Bill helps charter schools with bonds
BOISE – A proposal advanced Thursday by an Idaho House committee would help charter schools with the cost of bonding for buildings to house their students.
Republican Rep. Reed DeMordaunt’s measure aims to help level the playing field for the state’s public charter schools, he said. Unlike traditional schools, they can’t get money from property taxes to buy buildings. Also, charter schools have to borrow at higher interest rates.
DeMordaunt’s legislation would allow charter schools that raise money for buildings by issuing bonds to get help from the state in repaying their interest through a program now available to traditional school districts. Idaho’s charter schools would receive funding to cover at least 10 percent of their annual interest payment under the bill.
“We’re not paying on principal, it’s just the interest payment,” said DeMordaunt, of Eagle.
By including charter schools, which are funded with public money but given more freedom in how they operate, lawmakers anticipate the cost of the Bond Levy Equalization program will increase by $370,000 next year.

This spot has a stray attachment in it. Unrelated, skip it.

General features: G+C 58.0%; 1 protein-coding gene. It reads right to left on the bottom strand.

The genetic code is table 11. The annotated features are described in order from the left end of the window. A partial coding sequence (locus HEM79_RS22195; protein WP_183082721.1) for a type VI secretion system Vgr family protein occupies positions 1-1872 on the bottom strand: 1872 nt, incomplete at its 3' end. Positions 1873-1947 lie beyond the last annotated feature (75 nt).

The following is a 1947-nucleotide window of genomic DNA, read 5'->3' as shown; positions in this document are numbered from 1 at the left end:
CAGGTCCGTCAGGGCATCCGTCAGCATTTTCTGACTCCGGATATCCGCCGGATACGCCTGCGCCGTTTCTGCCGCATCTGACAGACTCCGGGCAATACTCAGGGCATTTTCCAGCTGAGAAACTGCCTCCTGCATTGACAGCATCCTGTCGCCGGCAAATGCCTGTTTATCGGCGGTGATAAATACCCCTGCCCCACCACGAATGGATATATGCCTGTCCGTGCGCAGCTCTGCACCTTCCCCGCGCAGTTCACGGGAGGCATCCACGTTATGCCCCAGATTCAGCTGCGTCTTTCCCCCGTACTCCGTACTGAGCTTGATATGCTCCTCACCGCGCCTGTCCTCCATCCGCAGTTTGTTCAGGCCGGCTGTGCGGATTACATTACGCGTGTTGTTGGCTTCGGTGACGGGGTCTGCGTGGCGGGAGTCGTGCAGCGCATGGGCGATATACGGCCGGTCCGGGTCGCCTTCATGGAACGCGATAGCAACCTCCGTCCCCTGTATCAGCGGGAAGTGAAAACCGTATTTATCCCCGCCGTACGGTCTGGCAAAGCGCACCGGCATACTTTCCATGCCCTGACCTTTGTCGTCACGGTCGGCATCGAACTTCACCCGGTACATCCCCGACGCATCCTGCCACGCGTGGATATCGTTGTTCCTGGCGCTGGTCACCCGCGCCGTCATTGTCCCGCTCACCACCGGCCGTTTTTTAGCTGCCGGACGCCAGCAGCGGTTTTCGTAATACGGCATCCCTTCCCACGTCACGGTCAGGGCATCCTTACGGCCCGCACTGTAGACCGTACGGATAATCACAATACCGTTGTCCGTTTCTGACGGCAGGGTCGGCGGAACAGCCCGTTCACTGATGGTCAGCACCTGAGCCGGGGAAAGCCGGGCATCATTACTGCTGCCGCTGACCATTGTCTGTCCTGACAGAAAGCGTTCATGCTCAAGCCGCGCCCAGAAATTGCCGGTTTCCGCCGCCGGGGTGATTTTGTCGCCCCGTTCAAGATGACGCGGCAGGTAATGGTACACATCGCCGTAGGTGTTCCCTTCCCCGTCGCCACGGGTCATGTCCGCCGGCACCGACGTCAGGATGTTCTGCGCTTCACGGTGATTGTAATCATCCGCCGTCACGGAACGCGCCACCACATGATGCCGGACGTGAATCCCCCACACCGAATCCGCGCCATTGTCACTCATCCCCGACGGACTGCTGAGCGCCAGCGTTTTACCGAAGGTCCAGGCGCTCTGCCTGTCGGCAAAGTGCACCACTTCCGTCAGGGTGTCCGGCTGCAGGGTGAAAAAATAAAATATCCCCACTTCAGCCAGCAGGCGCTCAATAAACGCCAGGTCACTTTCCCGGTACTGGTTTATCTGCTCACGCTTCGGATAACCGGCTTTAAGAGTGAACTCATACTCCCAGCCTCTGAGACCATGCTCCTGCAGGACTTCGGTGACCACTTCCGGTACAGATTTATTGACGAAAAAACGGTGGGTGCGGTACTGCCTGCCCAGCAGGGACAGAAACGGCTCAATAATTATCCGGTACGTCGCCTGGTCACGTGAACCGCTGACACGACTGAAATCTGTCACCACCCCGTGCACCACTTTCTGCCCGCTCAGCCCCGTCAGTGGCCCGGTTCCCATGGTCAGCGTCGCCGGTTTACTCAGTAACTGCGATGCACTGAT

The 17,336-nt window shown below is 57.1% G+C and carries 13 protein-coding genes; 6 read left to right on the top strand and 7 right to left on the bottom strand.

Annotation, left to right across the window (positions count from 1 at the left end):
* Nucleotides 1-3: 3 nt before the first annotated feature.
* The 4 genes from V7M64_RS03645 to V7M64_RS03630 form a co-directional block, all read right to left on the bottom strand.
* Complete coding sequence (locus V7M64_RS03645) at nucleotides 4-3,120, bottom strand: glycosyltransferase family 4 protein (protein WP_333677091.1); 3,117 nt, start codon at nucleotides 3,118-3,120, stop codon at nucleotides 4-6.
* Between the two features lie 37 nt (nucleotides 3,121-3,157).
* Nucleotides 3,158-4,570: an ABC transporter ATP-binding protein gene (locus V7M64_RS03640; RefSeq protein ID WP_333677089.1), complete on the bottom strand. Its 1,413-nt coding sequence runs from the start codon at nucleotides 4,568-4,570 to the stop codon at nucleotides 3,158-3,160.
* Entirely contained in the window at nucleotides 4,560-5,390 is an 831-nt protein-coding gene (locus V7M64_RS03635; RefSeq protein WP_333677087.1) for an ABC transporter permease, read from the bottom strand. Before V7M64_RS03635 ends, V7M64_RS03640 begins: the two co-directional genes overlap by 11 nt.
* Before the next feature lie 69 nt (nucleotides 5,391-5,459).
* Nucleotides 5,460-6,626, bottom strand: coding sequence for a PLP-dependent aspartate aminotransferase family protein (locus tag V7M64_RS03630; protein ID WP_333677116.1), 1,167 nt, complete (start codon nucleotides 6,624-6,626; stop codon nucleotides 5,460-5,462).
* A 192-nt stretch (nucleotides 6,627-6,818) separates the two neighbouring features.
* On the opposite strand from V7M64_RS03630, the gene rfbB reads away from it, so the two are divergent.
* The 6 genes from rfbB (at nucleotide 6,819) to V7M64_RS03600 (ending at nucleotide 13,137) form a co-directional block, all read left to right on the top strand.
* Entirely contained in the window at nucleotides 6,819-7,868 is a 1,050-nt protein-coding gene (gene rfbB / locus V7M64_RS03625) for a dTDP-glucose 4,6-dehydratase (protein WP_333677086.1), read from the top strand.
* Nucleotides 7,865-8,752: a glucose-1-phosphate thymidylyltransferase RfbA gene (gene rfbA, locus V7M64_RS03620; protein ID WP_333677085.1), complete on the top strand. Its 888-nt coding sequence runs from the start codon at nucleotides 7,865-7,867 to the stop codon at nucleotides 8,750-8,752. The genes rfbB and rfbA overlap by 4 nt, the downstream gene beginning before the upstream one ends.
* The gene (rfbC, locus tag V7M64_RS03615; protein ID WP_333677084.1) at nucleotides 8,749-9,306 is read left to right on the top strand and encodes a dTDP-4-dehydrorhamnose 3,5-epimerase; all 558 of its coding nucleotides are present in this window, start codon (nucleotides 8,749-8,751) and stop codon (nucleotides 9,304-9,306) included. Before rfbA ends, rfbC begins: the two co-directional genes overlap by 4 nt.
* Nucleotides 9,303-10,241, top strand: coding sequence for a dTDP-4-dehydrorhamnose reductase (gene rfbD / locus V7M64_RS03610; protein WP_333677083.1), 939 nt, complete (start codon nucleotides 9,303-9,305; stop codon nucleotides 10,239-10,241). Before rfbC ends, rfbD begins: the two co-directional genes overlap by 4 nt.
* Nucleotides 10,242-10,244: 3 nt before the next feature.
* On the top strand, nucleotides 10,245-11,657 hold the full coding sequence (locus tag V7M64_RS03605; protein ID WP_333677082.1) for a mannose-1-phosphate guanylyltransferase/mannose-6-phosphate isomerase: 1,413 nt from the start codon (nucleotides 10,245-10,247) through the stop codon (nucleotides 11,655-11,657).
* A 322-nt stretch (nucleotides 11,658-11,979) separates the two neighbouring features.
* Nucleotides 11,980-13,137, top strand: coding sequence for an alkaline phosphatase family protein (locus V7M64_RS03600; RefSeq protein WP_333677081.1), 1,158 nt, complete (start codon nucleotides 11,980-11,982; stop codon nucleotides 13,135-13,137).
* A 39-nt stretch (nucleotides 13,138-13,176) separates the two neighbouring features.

Republicans on the panel voted to send the measure to the full House.
But the bill moves forward amid opposition from Democrats who argued that expanding the program to charter schools puts state taxpayers on the hook for decisions made by a tiny fraction of voters, those being charter school board members who approve the bonding for facilities.
Idaho is currently using taxpayer money to help school districts repay voter-approved bonds, said Rep. Brian Cronin, of Boise.
“With this bill, would we not be placing the vast majority of taxpayers, voters, on the hook for decisions that are made by a very tiny fraction of the voters?” Cronin said.
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